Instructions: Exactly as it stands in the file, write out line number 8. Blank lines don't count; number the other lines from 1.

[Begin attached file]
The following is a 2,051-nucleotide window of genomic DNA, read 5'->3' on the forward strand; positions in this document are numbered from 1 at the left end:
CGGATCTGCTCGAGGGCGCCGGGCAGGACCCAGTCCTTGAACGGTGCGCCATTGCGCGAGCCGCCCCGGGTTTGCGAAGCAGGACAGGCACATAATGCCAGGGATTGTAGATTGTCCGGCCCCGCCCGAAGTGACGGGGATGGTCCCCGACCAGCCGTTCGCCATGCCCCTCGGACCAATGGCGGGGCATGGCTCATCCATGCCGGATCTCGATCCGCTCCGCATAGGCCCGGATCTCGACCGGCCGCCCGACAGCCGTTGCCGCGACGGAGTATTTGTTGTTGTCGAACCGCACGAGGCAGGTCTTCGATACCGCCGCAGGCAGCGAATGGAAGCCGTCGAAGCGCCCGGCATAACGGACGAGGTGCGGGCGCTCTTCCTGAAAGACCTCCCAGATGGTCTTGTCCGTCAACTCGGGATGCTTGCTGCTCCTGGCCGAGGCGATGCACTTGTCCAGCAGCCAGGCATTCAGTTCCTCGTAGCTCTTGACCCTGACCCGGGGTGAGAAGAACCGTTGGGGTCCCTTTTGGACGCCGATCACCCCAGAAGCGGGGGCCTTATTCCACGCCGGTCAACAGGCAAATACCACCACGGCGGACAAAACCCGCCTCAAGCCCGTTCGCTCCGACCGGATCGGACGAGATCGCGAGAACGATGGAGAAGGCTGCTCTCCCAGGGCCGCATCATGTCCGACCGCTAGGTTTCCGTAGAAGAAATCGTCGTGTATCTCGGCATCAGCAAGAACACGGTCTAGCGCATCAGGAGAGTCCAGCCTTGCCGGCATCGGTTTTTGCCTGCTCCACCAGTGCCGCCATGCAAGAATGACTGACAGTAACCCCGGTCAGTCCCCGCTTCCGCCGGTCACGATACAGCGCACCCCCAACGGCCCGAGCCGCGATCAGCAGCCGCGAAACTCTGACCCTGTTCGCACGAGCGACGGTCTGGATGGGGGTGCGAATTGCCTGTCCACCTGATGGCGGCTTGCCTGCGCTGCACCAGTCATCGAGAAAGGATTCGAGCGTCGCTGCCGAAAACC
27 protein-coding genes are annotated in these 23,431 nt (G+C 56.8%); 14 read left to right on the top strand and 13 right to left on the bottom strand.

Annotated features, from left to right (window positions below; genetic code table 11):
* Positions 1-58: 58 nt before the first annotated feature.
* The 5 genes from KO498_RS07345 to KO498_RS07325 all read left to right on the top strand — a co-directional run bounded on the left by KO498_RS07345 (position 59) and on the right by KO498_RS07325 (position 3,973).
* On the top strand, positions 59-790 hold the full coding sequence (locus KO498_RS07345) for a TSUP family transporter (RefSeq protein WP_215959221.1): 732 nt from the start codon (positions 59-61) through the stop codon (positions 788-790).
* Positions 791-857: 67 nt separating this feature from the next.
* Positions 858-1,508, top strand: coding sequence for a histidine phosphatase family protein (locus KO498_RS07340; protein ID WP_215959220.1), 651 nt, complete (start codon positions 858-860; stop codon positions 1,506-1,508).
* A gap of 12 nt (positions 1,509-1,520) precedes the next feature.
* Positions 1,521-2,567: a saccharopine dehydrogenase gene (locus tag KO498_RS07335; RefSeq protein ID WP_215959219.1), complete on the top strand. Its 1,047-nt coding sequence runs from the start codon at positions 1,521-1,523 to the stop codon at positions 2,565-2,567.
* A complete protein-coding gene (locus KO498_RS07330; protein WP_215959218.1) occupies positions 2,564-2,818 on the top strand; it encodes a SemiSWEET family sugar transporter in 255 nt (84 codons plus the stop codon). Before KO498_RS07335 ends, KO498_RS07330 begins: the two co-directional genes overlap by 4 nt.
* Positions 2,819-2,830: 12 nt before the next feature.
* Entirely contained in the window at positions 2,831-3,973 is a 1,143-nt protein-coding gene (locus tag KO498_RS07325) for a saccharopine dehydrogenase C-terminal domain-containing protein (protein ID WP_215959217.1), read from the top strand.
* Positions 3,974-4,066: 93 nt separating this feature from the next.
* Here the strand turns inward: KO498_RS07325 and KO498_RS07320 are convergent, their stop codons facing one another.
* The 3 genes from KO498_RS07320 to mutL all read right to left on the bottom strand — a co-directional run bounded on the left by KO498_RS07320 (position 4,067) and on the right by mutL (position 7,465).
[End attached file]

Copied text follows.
* Positions 791-857: 67 nt separating this feature from the next.